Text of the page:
Without meaning to, a representative of the Hungarian Government confessed to a Canadian Parliamentary Committee, on Wednesday, that his government has had a great deal of trouble controlling extreme right "militias" that persecute and intimidate the Hungarian Roma people.
The Hungarian official is Imre Helyes, head of the consular section at the Hungarian Embassy in Ottawa, and he was testifying before the Commons Immigration Committee that is considering the new refugee reform, Bill C-31.
Mr. Helyes made that remarkable admission in response to a question from a Conservative member who asked if there was "discrimination against the Roma in Hungary."
Mr. Helyes was visibly ill at ease with the question but, after a fairly long pause, managed to squeeze out an uncomfortable "no" in response.
He then went on to talk a bit about how "complex and multiple" this "problem" is.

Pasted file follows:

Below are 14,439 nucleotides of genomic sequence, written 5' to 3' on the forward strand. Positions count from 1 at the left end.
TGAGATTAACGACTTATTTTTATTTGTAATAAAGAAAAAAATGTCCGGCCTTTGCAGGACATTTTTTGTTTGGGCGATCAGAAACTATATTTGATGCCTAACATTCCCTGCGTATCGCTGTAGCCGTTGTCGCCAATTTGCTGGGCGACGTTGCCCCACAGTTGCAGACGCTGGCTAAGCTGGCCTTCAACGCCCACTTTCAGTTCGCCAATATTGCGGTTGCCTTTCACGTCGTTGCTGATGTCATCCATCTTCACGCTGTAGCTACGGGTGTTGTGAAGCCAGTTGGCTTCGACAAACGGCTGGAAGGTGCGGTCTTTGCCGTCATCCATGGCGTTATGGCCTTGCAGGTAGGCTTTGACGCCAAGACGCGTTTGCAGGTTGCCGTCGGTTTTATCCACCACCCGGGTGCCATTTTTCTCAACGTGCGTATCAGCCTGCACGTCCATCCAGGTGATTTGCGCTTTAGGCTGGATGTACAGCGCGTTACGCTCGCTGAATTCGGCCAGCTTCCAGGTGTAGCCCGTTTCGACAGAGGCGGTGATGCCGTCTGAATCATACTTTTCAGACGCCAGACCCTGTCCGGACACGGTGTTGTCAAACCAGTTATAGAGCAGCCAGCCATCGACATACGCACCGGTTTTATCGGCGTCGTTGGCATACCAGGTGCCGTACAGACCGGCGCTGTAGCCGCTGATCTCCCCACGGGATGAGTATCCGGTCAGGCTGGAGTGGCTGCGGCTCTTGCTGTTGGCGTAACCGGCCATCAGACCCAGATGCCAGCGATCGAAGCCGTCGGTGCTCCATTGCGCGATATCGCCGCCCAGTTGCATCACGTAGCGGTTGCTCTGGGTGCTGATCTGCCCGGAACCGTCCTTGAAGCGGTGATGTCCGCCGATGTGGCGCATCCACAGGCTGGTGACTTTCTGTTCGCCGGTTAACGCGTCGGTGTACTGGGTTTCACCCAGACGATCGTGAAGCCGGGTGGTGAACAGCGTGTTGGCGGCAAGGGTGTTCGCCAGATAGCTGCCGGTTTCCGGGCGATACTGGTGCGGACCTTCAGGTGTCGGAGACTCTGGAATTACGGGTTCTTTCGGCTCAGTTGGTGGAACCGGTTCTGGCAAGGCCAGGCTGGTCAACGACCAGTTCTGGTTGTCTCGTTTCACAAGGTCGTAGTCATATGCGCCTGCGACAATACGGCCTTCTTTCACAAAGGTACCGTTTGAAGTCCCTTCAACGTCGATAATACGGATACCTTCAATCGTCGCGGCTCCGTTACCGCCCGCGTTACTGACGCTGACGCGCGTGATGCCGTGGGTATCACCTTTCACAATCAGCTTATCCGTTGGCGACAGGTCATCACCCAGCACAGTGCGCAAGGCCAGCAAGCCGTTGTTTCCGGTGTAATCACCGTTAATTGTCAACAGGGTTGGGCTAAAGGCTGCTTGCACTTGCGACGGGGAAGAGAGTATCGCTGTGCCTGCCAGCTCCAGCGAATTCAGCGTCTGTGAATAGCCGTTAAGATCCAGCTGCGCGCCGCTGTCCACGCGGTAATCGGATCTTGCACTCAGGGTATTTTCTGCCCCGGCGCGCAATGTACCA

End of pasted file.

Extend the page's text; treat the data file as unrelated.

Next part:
The MP asked a follow-up question: "How do you protect the Roma?"
That made the Hungarian diplomat even more uncomfortable.
In fact, at first Helyes acted as though he did not understand the question.
Then, with some prodding and encouragement, he offered that Hungarian law "does not allow" discrimination and that there is a sort of "ombudsman" for the "protection of minority rights."
Obfuscations to hide that the subject was extremist, right-wing thugs
Helyes then went on to talk, in a tortured and deliberately vague and indirect way, about "different kinds of institutions," "criminal institutions" and "particular phenomena."
The Hungarian official was not referring to so-called "Roma criminal organizations" -- though after being treated to a detailed account of one such group by Hamilton prosecutor Toni Skarica, on Monday, the Committee members might have assumed that.